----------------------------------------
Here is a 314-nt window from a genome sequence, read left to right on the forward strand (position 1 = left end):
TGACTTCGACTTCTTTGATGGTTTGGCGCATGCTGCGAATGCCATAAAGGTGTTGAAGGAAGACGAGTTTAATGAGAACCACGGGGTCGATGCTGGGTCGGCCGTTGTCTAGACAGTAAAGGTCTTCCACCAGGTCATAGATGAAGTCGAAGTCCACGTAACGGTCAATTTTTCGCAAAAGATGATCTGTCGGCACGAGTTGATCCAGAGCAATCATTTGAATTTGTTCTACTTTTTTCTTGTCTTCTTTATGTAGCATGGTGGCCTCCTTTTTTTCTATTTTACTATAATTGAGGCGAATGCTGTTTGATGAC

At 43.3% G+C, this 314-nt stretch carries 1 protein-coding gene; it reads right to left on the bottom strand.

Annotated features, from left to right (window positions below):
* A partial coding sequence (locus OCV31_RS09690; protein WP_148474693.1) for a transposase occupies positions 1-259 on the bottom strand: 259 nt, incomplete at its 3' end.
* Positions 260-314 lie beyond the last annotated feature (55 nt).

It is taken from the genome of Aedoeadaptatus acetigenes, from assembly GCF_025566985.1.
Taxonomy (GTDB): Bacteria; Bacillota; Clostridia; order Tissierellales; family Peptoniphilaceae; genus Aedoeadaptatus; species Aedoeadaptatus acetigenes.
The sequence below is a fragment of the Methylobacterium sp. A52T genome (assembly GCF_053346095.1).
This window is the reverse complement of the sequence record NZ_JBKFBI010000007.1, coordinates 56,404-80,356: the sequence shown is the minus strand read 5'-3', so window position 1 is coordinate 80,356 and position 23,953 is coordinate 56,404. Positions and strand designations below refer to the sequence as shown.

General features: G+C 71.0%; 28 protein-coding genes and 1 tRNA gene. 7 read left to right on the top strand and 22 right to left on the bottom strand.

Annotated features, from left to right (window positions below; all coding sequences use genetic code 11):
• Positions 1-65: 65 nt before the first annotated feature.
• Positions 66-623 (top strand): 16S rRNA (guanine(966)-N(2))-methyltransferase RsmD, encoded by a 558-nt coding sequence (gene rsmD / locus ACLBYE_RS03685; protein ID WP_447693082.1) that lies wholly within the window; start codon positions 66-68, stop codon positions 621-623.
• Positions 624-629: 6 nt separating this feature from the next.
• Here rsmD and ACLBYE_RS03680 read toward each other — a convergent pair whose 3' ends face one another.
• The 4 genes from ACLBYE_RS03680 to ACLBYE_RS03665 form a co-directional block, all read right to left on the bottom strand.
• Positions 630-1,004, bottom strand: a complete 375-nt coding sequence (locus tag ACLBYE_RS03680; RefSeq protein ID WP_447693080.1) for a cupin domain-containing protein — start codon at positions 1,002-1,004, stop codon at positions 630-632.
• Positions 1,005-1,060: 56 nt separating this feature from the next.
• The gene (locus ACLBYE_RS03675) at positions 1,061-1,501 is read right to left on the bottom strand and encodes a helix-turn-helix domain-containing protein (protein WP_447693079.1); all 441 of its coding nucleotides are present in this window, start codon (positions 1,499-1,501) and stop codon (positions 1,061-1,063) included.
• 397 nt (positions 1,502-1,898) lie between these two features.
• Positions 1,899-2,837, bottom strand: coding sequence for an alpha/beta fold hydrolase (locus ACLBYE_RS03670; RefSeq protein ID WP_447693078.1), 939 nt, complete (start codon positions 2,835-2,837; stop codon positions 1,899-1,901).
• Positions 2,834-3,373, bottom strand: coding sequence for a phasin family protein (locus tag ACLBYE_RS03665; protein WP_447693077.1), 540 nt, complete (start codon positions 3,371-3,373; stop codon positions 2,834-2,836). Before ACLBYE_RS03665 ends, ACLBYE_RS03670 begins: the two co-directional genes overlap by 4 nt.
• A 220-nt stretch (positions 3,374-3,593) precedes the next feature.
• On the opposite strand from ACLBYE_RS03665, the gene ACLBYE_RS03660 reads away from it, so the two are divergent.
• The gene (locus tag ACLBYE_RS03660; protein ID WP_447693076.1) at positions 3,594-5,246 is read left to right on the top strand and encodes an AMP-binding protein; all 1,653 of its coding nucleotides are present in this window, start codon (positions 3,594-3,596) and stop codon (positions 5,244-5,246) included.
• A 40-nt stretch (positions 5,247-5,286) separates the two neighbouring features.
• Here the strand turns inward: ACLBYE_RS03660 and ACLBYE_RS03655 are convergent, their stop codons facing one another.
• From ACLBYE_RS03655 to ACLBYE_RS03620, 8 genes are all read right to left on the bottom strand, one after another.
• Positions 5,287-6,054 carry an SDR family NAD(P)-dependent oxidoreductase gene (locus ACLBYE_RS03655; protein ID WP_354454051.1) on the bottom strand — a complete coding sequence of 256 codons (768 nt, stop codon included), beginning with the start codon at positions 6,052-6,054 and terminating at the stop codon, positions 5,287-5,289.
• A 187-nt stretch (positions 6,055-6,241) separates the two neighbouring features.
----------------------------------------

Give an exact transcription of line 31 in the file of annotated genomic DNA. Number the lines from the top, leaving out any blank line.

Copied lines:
• A 187-nt stretch (positions 6,055-6,241) separates the two neighbouring features.